Earl Carter
Earl Carter
Earl Carter
Earl Carter Earl Carter
Earl Carter
Credit: Earl Carter

Stuffed rainbow trout with dill and broad bean pilaf

Annie Smithers is the owner and chef of du Fermier in Trentham, Victoria. Her latest book is Recipe for a Kinder Life. She is a food editor of The Saturday Paper.

Credit: Earl Carter

The science of taste is complex. We take for granted the extraordinary job our tongue does. Its ability to identify sweet, sour, salty, bitter and umami tastes and transmit these to the gustatory cortex for evaluation is not something many of us think about in the day-to-day process of shoving food in our mouths and chewing and swallowing it. How often do we really take the time to savour and consciously analyse the food we eat? Sure, we can comment on deliciousness or make faces as we consume something not to our liking, but the process of tasting is rarely given enough attention.

Our ability to taste things keeps us relatively safe. If food that is off, or poisonous, gets past our sense of smell and touch, it likely will be detected at the taste stage and spat out.

It is the concept of sour that I find most difficult to understand. Why do we like sour tastes? Perhaps it is because, in sensible quantities, sour things are very good for us.

The sour taste is digestive; it fuels appetite, increases saliva, enhances the secretions of digestive enzymes and stimulates the metabolism. Sour foods can help move stagnation in the liver, encourage the flow of bile, and generally encourage the liver to work effectively. It is said that the sour taste awakens the mind and helps to coalesce scattered energy. It is anti-flatulent, antispasmodic, energising, refreshing, satisfying and nourishing to the heart. Sour fruits are usually high in vitamin C and are often considered to be antioxidant and rejuvenating.

So to stimulate our spring palates, here is a recipe full of sour ingredients. The barberries and tamarind combine to create a sour stuffing that is the perfect foil to the rainbow trout’s inherent natural sweetness. The yoghurt on the side is one of nature’s miracle foods. Lime wedges complete the sour components. Serve with a side of rice brimming with two of the stars of spring – double-podded broad beans and new-season dill – and as you eat it, pause for a moment and listen to the extraordinary conversation your tongue has with your brain. The communication will happen faster than any computer, as you register the whole family of sour nuances present.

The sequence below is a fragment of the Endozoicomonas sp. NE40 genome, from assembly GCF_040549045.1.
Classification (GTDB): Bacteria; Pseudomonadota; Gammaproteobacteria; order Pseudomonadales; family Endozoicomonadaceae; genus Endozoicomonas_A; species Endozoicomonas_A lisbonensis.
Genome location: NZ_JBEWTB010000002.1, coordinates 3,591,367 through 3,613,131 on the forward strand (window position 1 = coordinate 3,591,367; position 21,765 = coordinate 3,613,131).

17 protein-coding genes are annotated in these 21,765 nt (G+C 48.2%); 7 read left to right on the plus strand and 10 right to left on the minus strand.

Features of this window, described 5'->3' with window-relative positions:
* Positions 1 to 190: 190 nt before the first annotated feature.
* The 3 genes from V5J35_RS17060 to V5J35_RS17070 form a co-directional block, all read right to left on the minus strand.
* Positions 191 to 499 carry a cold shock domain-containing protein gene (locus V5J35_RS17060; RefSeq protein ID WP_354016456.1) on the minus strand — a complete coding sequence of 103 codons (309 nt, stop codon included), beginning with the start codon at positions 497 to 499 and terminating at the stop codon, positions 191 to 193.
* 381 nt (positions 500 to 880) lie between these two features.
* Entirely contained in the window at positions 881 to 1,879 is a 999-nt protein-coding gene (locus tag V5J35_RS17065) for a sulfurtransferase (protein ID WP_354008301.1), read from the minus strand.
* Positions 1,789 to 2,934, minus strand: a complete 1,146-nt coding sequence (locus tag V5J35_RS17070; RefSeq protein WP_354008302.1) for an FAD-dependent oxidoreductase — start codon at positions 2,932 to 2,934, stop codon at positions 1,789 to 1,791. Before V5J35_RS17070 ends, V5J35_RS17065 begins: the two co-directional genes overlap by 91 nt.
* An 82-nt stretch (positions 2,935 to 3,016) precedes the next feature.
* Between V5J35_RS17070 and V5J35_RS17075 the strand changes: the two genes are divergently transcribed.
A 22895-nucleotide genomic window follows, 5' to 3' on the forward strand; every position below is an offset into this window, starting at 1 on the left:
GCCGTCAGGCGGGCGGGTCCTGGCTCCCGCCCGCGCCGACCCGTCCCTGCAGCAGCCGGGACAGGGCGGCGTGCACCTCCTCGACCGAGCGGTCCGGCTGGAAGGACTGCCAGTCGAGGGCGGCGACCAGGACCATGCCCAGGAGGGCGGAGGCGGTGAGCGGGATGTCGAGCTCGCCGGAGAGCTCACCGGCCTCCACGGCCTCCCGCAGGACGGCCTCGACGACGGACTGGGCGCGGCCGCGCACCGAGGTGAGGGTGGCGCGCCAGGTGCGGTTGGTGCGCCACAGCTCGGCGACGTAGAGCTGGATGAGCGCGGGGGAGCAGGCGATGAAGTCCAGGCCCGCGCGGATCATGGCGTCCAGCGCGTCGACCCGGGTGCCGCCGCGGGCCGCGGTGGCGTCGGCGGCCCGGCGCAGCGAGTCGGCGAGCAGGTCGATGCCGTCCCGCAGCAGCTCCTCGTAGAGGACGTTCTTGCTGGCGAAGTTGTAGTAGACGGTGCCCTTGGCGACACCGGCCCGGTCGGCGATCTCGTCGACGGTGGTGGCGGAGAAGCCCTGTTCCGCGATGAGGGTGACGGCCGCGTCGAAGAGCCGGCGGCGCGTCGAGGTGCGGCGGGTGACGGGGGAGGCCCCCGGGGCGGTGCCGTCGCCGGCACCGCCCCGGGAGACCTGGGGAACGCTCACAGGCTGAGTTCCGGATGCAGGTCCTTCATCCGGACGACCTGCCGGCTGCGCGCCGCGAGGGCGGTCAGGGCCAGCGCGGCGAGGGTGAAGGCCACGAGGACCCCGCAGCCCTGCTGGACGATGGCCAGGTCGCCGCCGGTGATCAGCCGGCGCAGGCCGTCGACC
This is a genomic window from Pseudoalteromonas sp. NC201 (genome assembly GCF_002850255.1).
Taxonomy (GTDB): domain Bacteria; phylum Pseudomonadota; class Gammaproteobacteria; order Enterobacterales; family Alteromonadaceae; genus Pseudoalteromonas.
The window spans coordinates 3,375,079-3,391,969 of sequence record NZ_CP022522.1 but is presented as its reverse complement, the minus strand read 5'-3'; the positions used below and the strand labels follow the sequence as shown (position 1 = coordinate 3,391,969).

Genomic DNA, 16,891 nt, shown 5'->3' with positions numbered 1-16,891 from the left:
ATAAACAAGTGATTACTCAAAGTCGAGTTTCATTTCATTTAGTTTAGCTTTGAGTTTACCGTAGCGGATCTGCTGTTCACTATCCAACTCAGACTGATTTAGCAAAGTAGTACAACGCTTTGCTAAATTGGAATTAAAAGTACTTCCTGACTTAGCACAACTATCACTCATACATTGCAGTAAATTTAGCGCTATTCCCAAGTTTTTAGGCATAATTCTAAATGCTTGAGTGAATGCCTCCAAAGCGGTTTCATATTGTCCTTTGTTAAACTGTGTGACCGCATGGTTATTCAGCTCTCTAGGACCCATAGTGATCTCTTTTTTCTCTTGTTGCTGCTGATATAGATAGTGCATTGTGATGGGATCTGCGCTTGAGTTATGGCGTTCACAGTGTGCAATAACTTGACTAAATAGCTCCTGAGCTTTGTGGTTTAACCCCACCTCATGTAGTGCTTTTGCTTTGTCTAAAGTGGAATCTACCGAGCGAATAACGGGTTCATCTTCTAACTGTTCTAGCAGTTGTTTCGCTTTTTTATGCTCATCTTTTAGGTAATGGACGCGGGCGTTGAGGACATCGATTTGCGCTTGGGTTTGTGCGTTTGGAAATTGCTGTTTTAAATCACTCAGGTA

Serves 4

Stuffed trout

  • – ½ cup barberries
  • – 90ml olive oil, plus more for greasing
  • – 1 large onion, thinly sliced
  • – 2 tbsp tamarind paste
  • – 4 garlic cloves, crushed
  • – ⅓ cup slivered almonds, roasted to golden
  • – ⅓ cup chopped coriander
  • – ⅓ cup chopped parsley
  • – ⅓ cup chopped tarragon
  • – 4 rainbow trout, cleaned and butterflied
  • – salt and freshly ground black pepper
  1. Preheat your oven to 180ºC. Grease two baking sheets and set aside. Soak the barberries in warm water for 30 minutes and drain.
  2. In a large skillet heat three tablespoons of the oil over medium-high heat. Add the onion and cook until golden (about 10 minutes). Lower the heat to medium and cook, stirring occasionally, for 30 minutes more, until dark brown and caramelised. Add the barberries, tamarind paste, garlic and almonds, and cook until fragrant (about 10 minutes). Remove from the heat and stir in the herbs.
  3. Season the fish with salt and pepper. Stuff each fish with about half a cup of stuffing and brush with the remaining olive oil. Bake for 15 minutes. Change the oven setting to 230ºC and cook for an additional three to four minutes, until the fish’s skin is golden.


  • 2 tbsp olive oil
  • 1 onion, finely diced
  • 2 cups golden basmati rice
  • 1 tsp salt
  • 750ml water or stock
  • 500g broad beans, podded
  • ½ bunch dill, chopped
  • 250g yoghurt
  • lime wedges and several sprigs of coriander, for serving
  1. Preheat your oven to 180ºC.
  2. Pour the olive oil into a casserole dish or ovenproof saucepan and place over medium heat. Add the onion, then cook and stir until it is lightly browned (seven to eight minutes). Add the rice and salt, stirring to mix over medium heat for a couple of minutes. Remove from the heat. Add the water or stock, increase the heat and bring to the boil. Cover tightly with heavy-duty aluminium foil or a tight-fitting lid. Bake in the preheated oven for 25 minutes. Remove from the oven and allow to rest, covered, for 10 minutes. Remove the foil and fluff with a fork to separate the grains of rice.
  3. While the rice is cooking, boil a small saucepan of water and add the podded broad beans. Strain after about a minute and refresh under cold running water. Pop the beans out of their skins and set aside. When ready to serve, mix the dill and the double-podded beans through the pilaf.
  4. Serve the trout and pilaf with the yoghurt, lime and coriander.

This article was first published in the print edition of The Saturday Paper on October 5, 2019 as "Sour broker".

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Annie Smithers is the owner and chef of du Fermier in Trentham, Victoria. Her latest book is Recipe for a Kinder Life. She is a food editor of The Saturday Paper.